Tag: ergonomics

It’s been called the new cancer and it’s killing us. Sitting hunched forward looking at a screen all day causes a laundry list of health issues, from heart and brain damage to back, hip and neck problems.

Linda Trim, director at Giant Leap, says that such is the growing awareness of the dangers of sitting, that in addition to ensuring correct ergonomics for desks and chairs, she increasingly works with movement specialists like Monja Boonzaier, who helps employees preserve their health in the office.

Boonzaier (who teaches locally the internationally accepted Feldenkrais Method of body awareness and movement) says that although many people understand how bad all day sitting is, much of the advice on how to combat it “is impractical and wrong.”

“For example, people are advised to sit leaning back. But how can you sit back in chair and work on a computer? A lot of advice is also centred around having a strong core because you need those muscles to hold you upright.

“It’s a good theory but people know from their own experience a strong stomach does not make you sit upright. If you watch someone who has been told to sit or stand straight they cannot maintain this ‘correct’ position without a continuous effort. As soon as their attention shifts to an activity that is interesting they will slump back to their original posture.”

Boonzaier says that dynamic sitting is a powerful solution and is increasingly taught the world over as a way to combat the ill effects of sitting all day.

“We recommend arm and wrist stretches, doing side bends to the left and the right to stretch lower back pains, and also doing glute stretches like lunges or swinging each leg forward and back while standing. You should also regularly roll your feet, rock your pelvis back and forth, shift your weight to the left and right sides of your seat, and press each ear to its nearest shoulder. “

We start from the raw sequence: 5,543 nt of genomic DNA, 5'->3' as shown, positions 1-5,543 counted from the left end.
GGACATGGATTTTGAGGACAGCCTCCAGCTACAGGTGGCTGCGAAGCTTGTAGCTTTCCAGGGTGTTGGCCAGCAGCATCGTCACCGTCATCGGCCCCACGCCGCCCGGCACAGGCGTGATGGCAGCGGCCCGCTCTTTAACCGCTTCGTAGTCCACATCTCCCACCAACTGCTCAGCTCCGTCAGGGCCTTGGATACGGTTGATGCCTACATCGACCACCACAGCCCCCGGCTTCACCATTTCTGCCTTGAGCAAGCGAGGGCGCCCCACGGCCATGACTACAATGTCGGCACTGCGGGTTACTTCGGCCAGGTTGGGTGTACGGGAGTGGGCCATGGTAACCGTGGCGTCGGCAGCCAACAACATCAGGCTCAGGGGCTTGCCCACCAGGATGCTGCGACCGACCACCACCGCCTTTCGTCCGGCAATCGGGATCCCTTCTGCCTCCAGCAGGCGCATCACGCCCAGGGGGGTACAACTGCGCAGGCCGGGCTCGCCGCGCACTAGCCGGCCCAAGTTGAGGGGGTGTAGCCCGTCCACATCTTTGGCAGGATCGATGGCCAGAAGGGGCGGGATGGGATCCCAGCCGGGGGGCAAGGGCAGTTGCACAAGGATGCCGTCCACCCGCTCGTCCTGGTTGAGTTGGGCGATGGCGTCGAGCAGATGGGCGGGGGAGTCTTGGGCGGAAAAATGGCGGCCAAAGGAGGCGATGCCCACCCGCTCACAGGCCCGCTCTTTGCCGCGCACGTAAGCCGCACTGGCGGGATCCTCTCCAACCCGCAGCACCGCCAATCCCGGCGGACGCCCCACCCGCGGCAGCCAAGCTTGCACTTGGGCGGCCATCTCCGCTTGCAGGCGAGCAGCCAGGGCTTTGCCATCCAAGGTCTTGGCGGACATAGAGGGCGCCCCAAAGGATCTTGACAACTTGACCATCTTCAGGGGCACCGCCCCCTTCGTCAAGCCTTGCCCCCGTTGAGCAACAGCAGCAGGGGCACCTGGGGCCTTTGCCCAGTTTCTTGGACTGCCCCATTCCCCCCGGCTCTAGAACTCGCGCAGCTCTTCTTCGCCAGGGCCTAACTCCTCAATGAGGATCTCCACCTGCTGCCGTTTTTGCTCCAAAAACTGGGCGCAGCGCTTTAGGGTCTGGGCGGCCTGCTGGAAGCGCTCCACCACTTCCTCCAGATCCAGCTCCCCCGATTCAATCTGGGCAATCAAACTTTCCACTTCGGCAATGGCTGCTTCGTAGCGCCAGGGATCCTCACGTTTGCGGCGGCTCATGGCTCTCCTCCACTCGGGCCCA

Boonzaier says this only take a few minutes and suggests doing a few of them every hour as it will dramatically reduce joint stiffness and back pain. “Ideally people should also get up from their desks and walk around the office or up and down the stairs every hour too.”

Trim, however, warns that stretching at work doesn’t mean you can skip exercise. “The three best exercises to combat sitting for long spells are squats, lunges and wall sits. The best thing about these exercises that you can do them anywhere, you don’t need a gym.”

Trim adds that ergonomically friendly desks and chairs was also fundamental to good office health. “Amongst other things, this means having an adjustable chair that supports your spine and allows you to sit with feet flat on the floor and thighs parallel to the floor. Desks should have clearance for your knees. Computer monitors should be placed directly in front of you, about an arm’s length away. The top of the screen should be at or slightly below eye level. The monitor should be directly behind your keyboard.”